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What’s Cookin’? The Best of Alert1’s Senior-Friendly Recipes

Grandmother and Granddaughter Baking Cookies

Recipes by Sandra Wu

There’s always a recipe that takes us back to our youth. We catch a whiff of chocolate chip cookies, and we’re back in the kitchen at Grandma’s house, smelling the cookies bake while she’s stirring a pot of soup on the stove. The happy memories come flooding back, leaving us with a big smile on our face.

It’s no secret that food has the power to transport people back in time. Nostalgic reflection and memories play an important role when aging in place. Memories and shared experiences bond family members together while teaching future generations about their family tree.

But as you’re aging in place, cooking isn’t what it used to be. It’s harder to move around the kitchen. You have to be extra careful of spills that could turn into a fall hazard. Extra precautions have to be made to ensure a safe kitchen space.

This doesn’t mean you don’t have to stop cooking! Alert1’s senior-friendly recipes are easy to cook and delicious to eat. That’s why we decided to write a whole piece about our recipes.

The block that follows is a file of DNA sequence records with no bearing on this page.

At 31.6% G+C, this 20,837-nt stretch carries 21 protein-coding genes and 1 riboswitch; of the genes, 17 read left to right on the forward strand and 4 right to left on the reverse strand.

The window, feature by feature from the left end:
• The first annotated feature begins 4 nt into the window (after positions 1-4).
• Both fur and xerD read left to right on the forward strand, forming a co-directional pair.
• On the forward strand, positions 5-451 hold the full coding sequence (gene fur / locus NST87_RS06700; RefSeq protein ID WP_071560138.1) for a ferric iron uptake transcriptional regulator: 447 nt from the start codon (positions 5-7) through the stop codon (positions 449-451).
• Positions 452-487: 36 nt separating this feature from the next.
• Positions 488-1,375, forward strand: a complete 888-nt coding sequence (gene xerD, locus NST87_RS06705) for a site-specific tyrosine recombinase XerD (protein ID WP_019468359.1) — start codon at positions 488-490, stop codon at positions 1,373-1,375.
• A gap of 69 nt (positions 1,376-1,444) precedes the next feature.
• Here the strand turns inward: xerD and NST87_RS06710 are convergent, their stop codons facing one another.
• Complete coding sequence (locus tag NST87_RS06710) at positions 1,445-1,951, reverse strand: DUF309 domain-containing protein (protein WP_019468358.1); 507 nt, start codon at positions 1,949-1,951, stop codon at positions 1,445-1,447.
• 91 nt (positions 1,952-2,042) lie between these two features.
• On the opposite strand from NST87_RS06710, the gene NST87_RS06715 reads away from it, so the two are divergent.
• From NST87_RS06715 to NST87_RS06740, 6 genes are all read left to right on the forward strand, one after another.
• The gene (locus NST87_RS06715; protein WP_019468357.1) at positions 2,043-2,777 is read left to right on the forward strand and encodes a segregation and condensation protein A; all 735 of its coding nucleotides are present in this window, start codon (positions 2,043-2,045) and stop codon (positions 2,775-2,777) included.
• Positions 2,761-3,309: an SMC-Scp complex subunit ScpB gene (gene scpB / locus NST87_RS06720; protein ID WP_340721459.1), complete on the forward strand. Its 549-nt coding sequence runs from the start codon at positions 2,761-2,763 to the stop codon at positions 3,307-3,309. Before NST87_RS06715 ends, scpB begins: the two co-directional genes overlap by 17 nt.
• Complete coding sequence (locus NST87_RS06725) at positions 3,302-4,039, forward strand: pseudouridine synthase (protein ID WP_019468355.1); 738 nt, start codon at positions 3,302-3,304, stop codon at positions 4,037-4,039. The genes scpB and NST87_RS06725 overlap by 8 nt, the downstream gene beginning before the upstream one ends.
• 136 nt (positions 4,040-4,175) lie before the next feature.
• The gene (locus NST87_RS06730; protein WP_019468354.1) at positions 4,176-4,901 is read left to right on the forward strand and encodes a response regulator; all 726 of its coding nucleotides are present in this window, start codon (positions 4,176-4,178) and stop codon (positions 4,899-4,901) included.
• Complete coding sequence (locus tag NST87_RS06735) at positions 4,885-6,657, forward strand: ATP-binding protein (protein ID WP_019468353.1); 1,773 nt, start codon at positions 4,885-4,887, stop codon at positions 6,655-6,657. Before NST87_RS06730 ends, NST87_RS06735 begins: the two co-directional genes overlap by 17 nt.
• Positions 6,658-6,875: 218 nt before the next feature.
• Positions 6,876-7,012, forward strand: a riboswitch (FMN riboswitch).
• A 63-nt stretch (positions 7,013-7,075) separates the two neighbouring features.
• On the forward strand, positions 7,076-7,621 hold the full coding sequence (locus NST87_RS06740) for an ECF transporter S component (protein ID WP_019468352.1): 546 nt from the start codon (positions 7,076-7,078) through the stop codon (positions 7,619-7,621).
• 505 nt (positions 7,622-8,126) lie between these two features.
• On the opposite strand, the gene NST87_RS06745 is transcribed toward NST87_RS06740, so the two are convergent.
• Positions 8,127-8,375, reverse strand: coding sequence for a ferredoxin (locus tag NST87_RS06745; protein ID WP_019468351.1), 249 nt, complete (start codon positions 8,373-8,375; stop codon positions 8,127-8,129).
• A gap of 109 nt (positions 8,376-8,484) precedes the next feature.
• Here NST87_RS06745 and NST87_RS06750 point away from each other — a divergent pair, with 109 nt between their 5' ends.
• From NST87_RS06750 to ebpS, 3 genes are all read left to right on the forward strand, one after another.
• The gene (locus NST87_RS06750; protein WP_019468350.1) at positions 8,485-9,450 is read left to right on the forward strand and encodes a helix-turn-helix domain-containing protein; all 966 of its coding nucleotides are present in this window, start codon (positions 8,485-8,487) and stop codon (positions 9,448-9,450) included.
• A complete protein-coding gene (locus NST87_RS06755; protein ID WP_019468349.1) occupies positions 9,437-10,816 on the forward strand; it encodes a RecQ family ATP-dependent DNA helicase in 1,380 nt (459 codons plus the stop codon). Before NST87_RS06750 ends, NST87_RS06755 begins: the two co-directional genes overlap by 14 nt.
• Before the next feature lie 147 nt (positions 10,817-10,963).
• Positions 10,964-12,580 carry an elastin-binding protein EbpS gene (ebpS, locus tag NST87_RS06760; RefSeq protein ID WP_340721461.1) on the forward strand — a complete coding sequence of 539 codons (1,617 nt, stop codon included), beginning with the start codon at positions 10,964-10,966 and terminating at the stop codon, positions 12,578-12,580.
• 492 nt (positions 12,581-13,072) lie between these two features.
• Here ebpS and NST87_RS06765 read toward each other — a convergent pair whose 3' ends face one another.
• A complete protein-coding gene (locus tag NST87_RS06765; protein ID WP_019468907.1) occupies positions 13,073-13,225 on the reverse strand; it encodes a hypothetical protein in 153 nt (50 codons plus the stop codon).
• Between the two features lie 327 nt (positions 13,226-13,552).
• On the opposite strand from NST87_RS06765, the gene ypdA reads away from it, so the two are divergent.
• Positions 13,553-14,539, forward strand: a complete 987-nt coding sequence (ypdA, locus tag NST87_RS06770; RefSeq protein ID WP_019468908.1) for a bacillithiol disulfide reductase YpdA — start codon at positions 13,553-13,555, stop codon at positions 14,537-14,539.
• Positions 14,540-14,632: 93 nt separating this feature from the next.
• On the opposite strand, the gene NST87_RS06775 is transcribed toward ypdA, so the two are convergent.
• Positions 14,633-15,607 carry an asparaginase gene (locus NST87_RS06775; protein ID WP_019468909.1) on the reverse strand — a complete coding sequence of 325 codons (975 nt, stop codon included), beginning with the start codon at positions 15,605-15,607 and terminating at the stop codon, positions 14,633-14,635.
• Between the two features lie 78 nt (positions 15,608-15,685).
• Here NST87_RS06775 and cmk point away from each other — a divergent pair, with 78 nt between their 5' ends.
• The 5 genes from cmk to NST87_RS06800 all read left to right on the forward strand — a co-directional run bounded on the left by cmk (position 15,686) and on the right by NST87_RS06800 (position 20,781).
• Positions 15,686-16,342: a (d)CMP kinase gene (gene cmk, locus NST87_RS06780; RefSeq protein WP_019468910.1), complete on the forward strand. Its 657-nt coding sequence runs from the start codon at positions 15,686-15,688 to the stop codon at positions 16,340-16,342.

At Alert1, we love to eat. Dining is a favorite pastime of everyone here in our office. Reminiscing about past dining experiences is a second favorite pastime. While snacking on some delicious chocolate covered pretzels, we decided to bring our past into the present. We’d have a contest to find the best recipe here at Alert1! Our winning recipe would be easy to make, look appealing and appetizing, and remind us of fond memories. 

The Competition

We have great recipes here at Alert1. In fact, we have over 40 great mouthwatering recipes that are all senior friendly! However, we wondered—which ones would people be most likely to cook?

First, we polled our online audience to find out which recipe out of the 41 in our collection they would be most likely to cook. We then selected the top six recipes to move on to the second round of the competition. The recipes that made it to the next round were:

  • BLT Bread Salad
  • Easy Pork Chop Dinner
  • Irish Soda Bread Pancakes
  • New Year’s Black Eyed Peas and Greens Quinoa Bowl
  • Simple Mango-Ginger Blender Sorbet
  • Twice Baked Sweet Potatoes

The second step was the taste test. We all know that food can look great in a picture. But would it really taste as good as it looked? To find out, we turned to our very own staff to answer that question. We constructed a panel of 10 adventurous staff members to perform a taste test on the six recipes that advanced to the final round.

Judges were required to rank the recipe on ease of cooking, tastiness of the finished meal, and overall experience. As an added bonus, we asked them to share any memories they remembered while they were cooking.

Six recipes came in, but only one would be declared the ultimate winner and take home the crown of Alert1’s best recipe.